While he was convalescing at his family’s home, Ignatius imagined himself doing chivalrous deeds and winning worldly renown when he recovered. But he found that at home they had none of the books of courtly romance that he enjoyed reading, only books on the lives of Christ and the saints. Reading them, he imagined himself imitating the great deeds of the saints, especially those of Saints Francis and Dominic. Eventually, he experienced a conversion, and repented of his worldly ways. After much prayer and reflection, he resolved to go on pilgrimage to Jerusalem when he was well again and perhaps enter a monastery when he returned. Ignatius’s family was alarmed at these plans. They were noble, well-connected at the Spanish court, and had placed great worldly hopes in him. But he was drawn to religious life by the profound consolations he had received in prayer. Instead of adding to his own honor, or that of his family, Ignatius was determined that his deeds would now redound to the glory of God.
Ignatius did many noteworthy pious deeds, like giving his possessions away to the poor, and making his pilgrimage to Jerusalem, which were heralded with all the more acclaim because of his privileged background. But he strove mightily to conceal them from others so that fame for holiness would not tempt him to vainglory.
Eventually, Ignatius went to Paris to study in preparation for becoming a priest. While in Paris, he gathered about him a group of companions. He spoke with them about spiritual things and gave them his Spiritual Exercises. Ignatius developed theExercises by reflecting on the movements of his soul when he was convalescing from his leg injury. Some of the best students at the University of Paris underwent profound conversions while making the Exercises, including Peter Favre and Francis Xavier. Ignatius’s mystical experiences and the prayer life that was expressed in his Spiritual Exercises were source of every great deed that he and the Jesuits ever accomplished.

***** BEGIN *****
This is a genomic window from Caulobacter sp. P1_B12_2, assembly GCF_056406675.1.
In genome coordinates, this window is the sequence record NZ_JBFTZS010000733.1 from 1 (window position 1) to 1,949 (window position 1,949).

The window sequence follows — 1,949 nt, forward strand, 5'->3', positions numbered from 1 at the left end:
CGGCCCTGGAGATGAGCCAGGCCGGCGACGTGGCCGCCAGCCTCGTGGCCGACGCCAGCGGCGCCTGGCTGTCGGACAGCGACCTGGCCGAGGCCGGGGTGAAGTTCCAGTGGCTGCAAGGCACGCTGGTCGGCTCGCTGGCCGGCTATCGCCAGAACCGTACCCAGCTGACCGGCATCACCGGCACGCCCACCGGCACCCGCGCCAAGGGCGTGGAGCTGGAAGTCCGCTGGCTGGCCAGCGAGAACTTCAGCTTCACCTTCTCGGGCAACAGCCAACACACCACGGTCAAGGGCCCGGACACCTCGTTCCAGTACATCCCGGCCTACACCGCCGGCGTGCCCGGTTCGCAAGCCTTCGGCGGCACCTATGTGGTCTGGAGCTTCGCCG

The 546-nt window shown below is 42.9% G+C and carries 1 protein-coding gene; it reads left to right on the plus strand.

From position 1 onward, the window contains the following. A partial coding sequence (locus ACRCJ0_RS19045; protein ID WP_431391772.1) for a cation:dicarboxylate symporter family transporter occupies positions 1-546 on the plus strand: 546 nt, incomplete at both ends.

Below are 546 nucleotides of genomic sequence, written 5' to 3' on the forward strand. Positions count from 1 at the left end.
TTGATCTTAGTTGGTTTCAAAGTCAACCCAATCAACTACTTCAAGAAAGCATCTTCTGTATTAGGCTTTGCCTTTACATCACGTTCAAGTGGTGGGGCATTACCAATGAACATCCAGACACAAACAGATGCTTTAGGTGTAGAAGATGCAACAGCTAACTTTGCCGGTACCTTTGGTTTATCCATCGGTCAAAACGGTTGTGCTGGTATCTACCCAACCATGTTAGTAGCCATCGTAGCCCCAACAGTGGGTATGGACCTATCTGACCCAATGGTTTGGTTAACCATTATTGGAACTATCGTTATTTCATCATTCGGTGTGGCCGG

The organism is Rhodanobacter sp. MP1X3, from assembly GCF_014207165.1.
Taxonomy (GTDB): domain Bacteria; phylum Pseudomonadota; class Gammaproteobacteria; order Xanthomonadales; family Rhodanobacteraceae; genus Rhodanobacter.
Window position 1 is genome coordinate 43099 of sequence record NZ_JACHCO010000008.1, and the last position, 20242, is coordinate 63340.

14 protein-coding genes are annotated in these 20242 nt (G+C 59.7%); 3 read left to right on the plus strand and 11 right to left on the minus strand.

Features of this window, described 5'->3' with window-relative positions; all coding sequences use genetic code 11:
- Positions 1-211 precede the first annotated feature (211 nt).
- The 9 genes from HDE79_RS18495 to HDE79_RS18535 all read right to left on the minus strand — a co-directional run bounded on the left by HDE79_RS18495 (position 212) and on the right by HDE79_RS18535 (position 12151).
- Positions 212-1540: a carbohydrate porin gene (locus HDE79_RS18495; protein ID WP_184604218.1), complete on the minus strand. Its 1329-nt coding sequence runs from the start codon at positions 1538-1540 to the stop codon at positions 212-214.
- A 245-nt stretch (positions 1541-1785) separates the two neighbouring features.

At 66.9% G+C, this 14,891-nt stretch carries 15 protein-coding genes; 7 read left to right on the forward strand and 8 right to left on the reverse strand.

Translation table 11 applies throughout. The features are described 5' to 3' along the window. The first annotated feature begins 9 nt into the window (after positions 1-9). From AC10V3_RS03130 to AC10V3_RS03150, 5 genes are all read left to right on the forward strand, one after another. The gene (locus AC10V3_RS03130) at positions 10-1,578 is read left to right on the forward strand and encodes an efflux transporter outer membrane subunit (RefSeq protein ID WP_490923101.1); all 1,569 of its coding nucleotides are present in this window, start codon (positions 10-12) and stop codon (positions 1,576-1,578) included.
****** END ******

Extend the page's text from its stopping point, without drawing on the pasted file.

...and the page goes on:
Ignatius and his companions resolved that, when they completed their studies, they would try to go to Jerusalem to work for the conversion of the Muslims. That failing, they would put themselves at the disposal of the pope for whatever purpose he saw fit. After a year of trying, their plans to travel to Jerusalem were finally frustrated, so they went to the Eternal City. The constitutions for their new order were approved by Pope Paul III in 1540. It was called the Society of Jesus, and its motto was Ad Maiorem Dei Gloriam: “for the greater glory of God.” Ignatius was duly elected the first Father General of the order, but he tried to decline the position, no doubt out of concern that it would tempt him to vainglory. Fortunately, his companions prevailed upon him to lead them further.
Soon Ignatius and the Jesuits were the exemplars of the “new evangelization” of their day. They sent priests wherever the Church needed them: to win back parts of Christendom that had become Protestant, to preach the Gospel in the New World, and to evangelize even further beyond the reach of European empires in Asia. Wherever they went, the Jesuits preached they Gospel with magnanimity and humility. They glorified God by founding excellent schools, building beautiful churches, and above all, winning souls for God.
Precisely because Ignatius and the Jesuits did great deeds, they aroused opposition outside the Church and within her too. It may baffle us that Ignatius and many of his contemporaries who are now canonized saints were investigated by the Inquisition or ran up against ecclesiastical opposition to their efforts at renewal and reform. But given that this was the age of the Protestant revolution, abounding with eccentric heresies, ecclesiastical wariness of new spiritual teachings and practices was not necessarily misplaced. Whenever Ignatius ran into trouble with ecclesiastical authorities, in Salamanca, Paris, or Rome itself, he always dealt with them patiently and reverently. His obedience was a mark of his holiness as it is a mark of the holiness of all the saints. But it is also a mark of the humility that tempers magnanimity, compelling it to respect the gifts God gives to others, including the gift of authority.
Based on what he told us, Ignatius’s temptation to vainglory probably lasted his whole life. That might have been what motivated him to read some of the Imitation of Christ each day. But his persistence and success in reordering his desire for vainglory to magnanimity and humility is summed up in St. Ignatius’s epitaph: Non coerceri maximo, continuo minimo, divinum est: “Not to be confined by the greatest, yet to be contained within the smallest, is divine.”
Editor’s note: This article originally appeared on Crisis Magazine and is reprinted here with kind permission.